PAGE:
In other cases, a CMS as such may not be enough and the customization needed to meat your needs and goals would be so big that creating your own, personal CMS or application will be the right answer

Molona I was acutally bringin up cm in the context of individual that do not develop or code…but “manage content” whatever that entails. frankly it seems a bit nebulous. lot’s of copying and pasting i think. & of course like w/devs some are better than other.
And Mawbur I was actually wondering about that. The possible pay diff.

Uhm, remember that “content is king”. :smiley: Most websites would benefit greatly from someone curating the content properly. It takes skill, care and vigilance to do it properly. Well planned and presented content is good for business—including SEO.

am getting the strong impressions that devs can do content

Leaving developers in charge of content is a bad, bad idea. Content should not be an afterthought by people which poor language skills (which seems to be mandatory for developers).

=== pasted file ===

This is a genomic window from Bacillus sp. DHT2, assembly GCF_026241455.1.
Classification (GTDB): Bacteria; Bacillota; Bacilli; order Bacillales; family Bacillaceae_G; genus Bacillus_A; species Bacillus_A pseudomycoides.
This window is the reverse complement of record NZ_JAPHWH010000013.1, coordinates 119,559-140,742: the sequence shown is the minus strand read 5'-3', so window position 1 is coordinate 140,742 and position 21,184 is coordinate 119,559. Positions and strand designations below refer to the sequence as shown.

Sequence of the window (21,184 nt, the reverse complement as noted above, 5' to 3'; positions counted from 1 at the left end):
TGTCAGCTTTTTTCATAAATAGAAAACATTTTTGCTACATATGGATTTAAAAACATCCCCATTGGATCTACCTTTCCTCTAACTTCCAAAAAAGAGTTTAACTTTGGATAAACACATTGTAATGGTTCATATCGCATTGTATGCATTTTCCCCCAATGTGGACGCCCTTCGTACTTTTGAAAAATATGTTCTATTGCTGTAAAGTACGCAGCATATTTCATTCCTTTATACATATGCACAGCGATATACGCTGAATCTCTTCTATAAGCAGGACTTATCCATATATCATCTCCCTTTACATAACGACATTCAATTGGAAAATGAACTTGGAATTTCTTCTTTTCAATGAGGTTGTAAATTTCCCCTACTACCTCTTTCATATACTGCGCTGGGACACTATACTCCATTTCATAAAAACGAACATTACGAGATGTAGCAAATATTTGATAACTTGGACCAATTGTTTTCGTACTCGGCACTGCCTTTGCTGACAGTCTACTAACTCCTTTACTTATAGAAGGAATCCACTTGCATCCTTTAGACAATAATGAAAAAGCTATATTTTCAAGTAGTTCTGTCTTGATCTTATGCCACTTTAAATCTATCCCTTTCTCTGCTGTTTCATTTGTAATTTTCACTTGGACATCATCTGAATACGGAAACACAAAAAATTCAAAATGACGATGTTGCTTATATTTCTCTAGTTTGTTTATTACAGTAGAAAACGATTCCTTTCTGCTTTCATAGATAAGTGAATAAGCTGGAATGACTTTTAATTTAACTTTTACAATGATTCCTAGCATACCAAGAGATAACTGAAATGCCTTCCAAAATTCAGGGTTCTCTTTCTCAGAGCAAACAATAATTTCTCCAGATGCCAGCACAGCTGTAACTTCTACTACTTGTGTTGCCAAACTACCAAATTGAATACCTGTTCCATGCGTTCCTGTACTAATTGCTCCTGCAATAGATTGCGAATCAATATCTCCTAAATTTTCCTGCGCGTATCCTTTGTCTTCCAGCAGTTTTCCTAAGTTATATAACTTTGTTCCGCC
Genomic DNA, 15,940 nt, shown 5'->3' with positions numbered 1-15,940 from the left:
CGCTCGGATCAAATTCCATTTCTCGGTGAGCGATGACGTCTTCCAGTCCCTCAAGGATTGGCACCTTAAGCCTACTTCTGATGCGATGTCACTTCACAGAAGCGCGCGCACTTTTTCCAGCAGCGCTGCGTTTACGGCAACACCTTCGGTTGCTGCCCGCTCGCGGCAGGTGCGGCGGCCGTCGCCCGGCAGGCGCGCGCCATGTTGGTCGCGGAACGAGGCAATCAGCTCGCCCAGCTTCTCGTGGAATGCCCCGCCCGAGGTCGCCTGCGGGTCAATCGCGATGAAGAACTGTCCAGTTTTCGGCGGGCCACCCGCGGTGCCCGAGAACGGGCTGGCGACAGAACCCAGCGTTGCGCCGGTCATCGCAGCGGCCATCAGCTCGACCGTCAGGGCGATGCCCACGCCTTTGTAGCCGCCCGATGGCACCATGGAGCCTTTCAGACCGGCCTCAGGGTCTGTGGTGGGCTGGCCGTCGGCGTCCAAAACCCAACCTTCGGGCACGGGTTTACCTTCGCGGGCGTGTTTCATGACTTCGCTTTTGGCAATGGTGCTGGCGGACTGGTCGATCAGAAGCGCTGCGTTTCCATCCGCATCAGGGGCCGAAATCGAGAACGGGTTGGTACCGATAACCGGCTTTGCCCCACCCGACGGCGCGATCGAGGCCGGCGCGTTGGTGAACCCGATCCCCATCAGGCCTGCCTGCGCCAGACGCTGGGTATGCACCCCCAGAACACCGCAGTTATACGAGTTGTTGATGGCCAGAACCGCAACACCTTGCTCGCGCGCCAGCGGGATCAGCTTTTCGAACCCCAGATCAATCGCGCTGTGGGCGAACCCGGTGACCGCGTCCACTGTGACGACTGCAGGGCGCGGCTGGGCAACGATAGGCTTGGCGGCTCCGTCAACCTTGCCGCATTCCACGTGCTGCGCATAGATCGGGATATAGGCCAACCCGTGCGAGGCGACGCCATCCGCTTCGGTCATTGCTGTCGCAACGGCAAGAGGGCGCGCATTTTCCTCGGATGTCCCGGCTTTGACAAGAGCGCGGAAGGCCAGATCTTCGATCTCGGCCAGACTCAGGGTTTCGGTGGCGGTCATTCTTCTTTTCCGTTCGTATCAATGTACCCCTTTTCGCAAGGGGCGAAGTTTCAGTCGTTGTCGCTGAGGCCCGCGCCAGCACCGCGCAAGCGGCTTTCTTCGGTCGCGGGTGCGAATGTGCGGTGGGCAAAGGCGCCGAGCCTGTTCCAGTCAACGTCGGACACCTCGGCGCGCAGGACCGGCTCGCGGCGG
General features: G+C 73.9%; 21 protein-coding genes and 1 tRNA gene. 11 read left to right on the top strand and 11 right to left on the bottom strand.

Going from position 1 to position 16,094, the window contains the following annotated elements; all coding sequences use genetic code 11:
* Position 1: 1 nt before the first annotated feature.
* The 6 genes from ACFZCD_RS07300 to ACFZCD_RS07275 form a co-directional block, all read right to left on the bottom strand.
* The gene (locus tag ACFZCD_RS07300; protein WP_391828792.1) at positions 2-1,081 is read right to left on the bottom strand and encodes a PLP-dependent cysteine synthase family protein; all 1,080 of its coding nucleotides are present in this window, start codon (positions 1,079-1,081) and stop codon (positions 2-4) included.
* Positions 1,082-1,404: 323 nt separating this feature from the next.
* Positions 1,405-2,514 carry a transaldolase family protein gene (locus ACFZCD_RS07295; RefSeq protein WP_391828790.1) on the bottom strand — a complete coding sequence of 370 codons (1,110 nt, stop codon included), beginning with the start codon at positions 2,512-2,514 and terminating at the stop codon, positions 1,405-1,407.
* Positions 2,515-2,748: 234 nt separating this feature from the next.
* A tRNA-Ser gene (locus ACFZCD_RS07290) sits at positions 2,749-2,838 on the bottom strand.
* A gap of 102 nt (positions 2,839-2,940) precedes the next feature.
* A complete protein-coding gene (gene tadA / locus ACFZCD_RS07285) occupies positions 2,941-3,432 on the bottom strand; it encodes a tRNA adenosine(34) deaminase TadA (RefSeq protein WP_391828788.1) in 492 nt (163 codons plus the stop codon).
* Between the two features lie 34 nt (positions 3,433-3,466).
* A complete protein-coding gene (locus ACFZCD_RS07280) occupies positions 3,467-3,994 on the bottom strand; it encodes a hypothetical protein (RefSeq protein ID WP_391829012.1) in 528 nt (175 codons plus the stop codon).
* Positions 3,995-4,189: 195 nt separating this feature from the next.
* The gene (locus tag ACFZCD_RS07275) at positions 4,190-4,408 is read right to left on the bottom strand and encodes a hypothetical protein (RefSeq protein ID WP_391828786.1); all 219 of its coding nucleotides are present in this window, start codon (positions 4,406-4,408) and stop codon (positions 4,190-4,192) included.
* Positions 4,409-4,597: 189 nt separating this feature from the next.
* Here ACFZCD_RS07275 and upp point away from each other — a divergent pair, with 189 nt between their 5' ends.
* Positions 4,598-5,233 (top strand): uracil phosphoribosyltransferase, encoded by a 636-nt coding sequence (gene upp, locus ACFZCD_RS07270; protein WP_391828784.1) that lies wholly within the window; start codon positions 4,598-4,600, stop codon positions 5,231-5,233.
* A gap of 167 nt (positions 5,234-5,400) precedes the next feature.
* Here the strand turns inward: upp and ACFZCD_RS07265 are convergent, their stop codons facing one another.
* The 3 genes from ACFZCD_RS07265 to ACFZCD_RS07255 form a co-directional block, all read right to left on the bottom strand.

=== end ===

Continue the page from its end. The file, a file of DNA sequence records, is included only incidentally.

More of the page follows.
Sorry. I was answering more to @arnego2; since he went for the development + SEO route.

A content manager has nothing to do with development and both should not be mixed.

Maybe there’s a developer that could be a content manager (or the other way around) but the job description has nothing to do.

You say that companies seems to be hiring more content managers than developers. I would say this is logical for most companies. Once the big job is done, you will only need a handful of developers to fix and improve the site bit by bit.

But since a site with no content is nothing, you do really need to fill it with interesting stuff, and good quality. Doing it properly is not easy, takes time, common sense and good writing skills and a lot of understanding of your users and their needs